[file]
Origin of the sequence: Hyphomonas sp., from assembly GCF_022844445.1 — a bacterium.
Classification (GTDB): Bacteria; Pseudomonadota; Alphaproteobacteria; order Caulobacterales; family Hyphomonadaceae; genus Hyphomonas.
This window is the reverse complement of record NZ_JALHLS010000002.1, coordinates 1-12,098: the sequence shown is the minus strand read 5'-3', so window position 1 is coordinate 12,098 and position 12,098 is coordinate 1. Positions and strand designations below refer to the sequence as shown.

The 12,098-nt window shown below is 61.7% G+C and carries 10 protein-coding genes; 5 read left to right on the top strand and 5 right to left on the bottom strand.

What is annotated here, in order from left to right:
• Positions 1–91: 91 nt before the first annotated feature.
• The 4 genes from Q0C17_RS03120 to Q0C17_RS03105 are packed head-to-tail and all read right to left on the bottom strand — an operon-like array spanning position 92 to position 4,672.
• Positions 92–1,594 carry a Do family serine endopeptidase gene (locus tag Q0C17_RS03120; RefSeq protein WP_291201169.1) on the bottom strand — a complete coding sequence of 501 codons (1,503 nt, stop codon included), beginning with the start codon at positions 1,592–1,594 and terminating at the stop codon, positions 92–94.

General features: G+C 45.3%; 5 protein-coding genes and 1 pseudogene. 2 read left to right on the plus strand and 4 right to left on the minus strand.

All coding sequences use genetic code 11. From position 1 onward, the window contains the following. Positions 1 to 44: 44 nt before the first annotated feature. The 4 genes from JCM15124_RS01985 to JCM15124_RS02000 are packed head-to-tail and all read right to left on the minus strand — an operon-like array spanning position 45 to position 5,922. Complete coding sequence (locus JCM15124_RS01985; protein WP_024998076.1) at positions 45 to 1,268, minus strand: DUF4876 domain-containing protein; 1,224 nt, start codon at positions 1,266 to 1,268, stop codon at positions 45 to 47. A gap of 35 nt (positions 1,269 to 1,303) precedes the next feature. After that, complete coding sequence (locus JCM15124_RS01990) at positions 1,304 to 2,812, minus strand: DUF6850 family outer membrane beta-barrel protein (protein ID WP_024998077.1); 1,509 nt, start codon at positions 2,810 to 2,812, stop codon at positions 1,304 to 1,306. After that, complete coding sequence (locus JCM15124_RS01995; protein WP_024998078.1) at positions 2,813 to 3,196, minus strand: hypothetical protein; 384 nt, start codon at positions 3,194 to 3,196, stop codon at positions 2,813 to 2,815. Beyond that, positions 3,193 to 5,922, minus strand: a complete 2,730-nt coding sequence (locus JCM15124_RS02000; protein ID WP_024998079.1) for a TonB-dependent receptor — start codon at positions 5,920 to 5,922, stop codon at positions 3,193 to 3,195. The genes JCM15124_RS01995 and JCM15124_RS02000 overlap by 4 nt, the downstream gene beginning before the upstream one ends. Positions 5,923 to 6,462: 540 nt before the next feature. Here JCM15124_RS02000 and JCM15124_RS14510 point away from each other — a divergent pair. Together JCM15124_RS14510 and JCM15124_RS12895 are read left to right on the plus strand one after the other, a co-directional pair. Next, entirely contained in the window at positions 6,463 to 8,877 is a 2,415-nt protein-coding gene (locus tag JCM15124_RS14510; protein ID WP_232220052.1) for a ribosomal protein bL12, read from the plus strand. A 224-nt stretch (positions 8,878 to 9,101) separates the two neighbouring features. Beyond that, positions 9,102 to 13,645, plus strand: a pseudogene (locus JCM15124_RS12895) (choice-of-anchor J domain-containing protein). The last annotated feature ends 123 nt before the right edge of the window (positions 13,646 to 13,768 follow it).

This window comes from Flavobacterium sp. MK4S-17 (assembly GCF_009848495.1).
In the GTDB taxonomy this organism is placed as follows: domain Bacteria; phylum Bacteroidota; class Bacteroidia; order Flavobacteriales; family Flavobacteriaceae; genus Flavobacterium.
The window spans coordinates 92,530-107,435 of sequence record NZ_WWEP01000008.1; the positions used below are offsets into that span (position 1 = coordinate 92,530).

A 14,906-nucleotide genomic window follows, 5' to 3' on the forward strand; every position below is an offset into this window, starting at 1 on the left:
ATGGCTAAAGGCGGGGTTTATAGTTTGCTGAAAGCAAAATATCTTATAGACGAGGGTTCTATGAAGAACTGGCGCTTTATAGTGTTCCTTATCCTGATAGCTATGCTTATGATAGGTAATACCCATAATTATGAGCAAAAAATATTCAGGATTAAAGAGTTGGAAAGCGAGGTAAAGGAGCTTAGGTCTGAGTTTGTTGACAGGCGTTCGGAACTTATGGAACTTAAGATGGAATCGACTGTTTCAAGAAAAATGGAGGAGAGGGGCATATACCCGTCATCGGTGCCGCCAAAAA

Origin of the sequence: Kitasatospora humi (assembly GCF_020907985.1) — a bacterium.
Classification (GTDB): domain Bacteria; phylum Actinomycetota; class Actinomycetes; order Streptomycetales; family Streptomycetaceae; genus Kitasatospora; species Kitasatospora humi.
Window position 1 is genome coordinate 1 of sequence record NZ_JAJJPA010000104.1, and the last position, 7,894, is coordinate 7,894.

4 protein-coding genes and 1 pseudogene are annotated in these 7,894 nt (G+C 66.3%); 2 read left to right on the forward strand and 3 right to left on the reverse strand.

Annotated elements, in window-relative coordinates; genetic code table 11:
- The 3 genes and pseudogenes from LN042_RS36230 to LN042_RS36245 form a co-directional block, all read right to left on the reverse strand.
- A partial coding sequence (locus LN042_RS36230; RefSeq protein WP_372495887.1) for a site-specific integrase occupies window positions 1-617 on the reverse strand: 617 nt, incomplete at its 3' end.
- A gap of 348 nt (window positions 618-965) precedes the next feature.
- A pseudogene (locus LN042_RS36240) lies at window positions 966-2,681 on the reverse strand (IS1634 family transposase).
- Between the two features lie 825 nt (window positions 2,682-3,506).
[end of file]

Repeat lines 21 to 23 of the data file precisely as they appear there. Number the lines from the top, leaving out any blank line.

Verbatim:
- The 3 genes and pseudogenes from LN042_RS36230 to LN042_RS36245 form a co-directional block, all read right to left on the reverse strand.
- A partial coding sequence (locus LN042_RS36230; RefSeq protein WP_372495887.1) for a site-specific integrase occupies window positions 1-617 on the reverse strand: 617 nt, incomplete at its 3' end.
- A gap of 348 nt (window positions 618-965) precedes the next feature.